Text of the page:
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For Nigeria to truly succeed, the government must provide our children and young people with an education system which is fit for purpose
Nigeria is a country rich in resources and natural wealth. However, despite this, we are failing to equip a vast number of Nigerian children with the skills they need to succeed in the world.
As we celebrate International Day of Education, we must reflect on the role that education can play in promoting peace and development.
Nigeria is persistently encumbered by bleak statistics about its socio-economic development and reports concerning militant attacks across the country. In 2018 UNICEF reported that there were 13.2 million children out of school in Nigeria - the highest number globally.
In 2016 Nigeria was ranked 152nd out of 188 countries in educational achievements by the UN Human Development Index.
For a country that is ranked as Africa's top oil producer, with an economy estimated at approximately N150 trillion, this should not be the case.
It has resulted in a damaging cycle of poverty and violence with a growing divide between the haves and have-nots.
Young people face futures devoid of opportunity due to their lack of skills, pushing them from legal enterprise into criminality and leaving them vulnerable to the temptations of militancy and cultism.
For Nigeria to truly succeed, the government must provide our children and young people with an education system which is fit for purpose.
Investment in education has had a demonstrable impact in Bayelsa State.
Prior to the inception of my administration, Bayelsa was ranked 28th in the Education Development Index out of the 36 states in Nigeria. Militancy thrived and countless numbers of youths were lured into illegality and violent crime.
Upon my election I called a state of emergency in the sector. Our government took deliberate measures to democratize knowledge and deepen education at the grassroots, helping children from underprivileged backgrounds access loans, scholarships and resources including books and uniforms.
We have addressed the poor infrastructure, low quality teaching and lack of interest in education that once characterized the state. Because of this the state now ranks at the top of the education index in the country.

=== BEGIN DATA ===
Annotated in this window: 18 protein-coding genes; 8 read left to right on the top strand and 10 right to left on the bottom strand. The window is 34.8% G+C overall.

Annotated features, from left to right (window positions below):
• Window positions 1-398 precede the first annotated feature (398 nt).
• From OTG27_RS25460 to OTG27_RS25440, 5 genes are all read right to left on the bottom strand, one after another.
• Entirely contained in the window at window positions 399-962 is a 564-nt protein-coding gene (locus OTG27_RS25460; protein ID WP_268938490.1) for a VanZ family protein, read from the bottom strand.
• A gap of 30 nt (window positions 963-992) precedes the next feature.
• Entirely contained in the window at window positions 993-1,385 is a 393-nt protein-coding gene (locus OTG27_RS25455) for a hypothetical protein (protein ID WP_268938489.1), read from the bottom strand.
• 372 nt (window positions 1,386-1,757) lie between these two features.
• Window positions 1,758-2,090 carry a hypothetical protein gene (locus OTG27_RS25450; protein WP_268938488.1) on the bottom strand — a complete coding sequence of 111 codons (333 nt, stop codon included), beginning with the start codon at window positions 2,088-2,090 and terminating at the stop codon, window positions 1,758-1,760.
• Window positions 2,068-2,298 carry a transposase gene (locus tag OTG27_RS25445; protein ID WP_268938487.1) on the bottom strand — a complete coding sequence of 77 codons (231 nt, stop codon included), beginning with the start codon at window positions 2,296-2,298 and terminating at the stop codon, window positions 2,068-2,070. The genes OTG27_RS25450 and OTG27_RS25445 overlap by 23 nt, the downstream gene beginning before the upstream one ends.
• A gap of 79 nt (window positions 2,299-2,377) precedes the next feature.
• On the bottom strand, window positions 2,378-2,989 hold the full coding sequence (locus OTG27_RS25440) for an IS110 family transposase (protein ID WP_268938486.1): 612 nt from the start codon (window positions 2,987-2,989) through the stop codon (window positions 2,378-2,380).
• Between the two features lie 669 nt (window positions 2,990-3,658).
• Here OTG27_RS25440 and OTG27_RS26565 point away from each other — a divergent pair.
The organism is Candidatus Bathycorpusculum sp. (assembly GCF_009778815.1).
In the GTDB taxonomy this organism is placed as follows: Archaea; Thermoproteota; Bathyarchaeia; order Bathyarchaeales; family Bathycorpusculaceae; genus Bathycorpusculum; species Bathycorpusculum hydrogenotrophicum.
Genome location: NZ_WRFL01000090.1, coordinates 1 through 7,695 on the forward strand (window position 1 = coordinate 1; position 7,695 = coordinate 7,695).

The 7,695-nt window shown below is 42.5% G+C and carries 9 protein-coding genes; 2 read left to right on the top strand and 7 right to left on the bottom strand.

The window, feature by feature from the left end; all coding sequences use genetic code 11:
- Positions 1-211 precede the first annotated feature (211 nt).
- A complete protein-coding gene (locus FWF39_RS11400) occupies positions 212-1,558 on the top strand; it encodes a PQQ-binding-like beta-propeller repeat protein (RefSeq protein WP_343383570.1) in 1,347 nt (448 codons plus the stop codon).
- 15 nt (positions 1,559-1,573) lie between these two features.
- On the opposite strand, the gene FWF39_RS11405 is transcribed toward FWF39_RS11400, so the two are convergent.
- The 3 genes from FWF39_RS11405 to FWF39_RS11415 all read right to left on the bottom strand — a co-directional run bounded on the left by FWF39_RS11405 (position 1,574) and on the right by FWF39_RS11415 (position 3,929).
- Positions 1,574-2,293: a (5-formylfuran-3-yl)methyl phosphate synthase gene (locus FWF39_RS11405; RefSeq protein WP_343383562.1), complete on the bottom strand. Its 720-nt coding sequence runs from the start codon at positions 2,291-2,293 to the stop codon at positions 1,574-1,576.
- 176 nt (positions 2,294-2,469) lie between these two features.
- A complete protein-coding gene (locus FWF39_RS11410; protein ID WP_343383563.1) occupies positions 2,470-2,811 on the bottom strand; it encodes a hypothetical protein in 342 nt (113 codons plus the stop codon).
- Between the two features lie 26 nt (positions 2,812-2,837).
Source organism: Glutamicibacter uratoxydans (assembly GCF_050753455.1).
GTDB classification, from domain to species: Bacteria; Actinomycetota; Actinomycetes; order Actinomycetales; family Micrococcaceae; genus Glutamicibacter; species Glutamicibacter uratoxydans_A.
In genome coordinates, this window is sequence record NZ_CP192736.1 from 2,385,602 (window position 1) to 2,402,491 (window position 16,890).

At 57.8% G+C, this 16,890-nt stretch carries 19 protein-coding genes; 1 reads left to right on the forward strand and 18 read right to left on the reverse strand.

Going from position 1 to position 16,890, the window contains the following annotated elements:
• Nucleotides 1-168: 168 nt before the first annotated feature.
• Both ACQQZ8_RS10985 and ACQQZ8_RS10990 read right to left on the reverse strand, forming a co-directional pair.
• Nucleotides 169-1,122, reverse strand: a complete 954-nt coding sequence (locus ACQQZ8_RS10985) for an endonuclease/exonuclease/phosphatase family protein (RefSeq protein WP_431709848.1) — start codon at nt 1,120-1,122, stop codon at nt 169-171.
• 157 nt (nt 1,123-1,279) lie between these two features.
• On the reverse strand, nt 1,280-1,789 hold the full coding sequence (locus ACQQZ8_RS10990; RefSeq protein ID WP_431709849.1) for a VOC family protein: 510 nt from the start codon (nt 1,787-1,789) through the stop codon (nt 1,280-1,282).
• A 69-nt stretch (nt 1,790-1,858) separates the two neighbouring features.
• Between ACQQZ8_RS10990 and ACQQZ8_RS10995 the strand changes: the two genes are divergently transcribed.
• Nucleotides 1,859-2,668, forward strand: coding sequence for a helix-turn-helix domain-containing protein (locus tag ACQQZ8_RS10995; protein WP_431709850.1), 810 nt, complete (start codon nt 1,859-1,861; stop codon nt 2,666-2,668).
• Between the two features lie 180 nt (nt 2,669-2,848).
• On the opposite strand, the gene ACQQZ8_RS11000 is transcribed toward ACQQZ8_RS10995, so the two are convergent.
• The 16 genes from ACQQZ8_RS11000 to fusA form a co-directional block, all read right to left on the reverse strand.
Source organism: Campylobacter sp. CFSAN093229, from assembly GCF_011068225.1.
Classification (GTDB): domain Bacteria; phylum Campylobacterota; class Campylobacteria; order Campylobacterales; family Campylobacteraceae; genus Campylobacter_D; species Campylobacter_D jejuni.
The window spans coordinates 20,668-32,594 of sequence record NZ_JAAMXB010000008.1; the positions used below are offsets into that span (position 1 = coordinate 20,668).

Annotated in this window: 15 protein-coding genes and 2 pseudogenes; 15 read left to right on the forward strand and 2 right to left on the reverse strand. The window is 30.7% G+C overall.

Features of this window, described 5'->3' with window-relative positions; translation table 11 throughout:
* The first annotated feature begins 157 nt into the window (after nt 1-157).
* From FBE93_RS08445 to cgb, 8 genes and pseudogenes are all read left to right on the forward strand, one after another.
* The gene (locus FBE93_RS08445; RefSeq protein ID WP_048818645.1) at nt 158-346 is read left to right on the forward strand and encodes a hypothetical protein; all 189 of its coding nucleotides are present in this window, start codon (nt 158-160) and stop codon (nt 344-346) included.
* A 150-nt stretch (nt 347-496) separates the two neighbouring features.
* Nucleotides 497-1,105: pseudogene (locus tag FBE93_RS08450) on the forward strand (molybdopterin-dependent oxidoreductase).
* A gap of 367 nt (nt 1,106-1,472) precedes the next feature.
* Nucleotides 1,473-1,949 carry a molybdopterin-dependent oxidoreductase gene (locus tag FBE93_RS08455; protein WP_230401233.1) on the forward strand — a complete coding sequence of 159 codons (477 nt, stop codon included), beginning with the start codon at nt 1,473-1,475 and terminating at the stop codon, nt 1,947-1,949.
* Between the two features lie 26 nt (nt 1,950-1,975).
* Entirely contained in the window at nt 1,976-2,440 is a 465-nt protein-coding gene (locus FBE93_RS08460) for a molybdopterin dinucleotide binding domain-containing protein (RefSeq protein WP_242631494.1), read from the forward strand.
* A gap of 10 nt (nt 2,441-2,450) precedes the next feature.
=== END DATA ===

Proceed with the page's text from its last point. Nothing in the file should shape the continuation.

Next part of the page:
As the presidential elections near and candidates reflect on how Nigeria can develop as a nation, it is incumbent on the government to ensure that the state of our education system is adequately addressed.
If the Federal Government is serious in its declarations to address the failing education sector, it must reconsider its approach to education spending, which falls well behind the UN-recommended minimum spend of 25% for countries seeking rapid development.
For change to be seen, the government must match their political rhetoric with committed action in the sector. Investing in education in Bayelsa State has enabled us to offer free, quality education to thousands of students, and this must be reflected across the board in each local government if we are to change the fate of our country.
Despite the many obstacles placed in the Nigerian people's way, we have proved to be innovative, resourceful and entrepreneurial. We are known globally for our vibrant culture, art, music and business.
But those who are denied an education are more likely than not to be deprived of the endless opportunities that Nigeria can offer.
Today's International Day of Education has come at an important time in our history: Nigeria and her politicians have the option to renew past pledges to boost spending on schooling or show real commitment to our education system.
It is essential that our government works to ensure that the opportunities available to children across the country are accessible to all children in Nigeria, that their right to a quality education remains the same.
If we do not seek to educate our people to be empowered, peace will be elusive and the wheels of economic development halted - and we will only have ourselves to blame.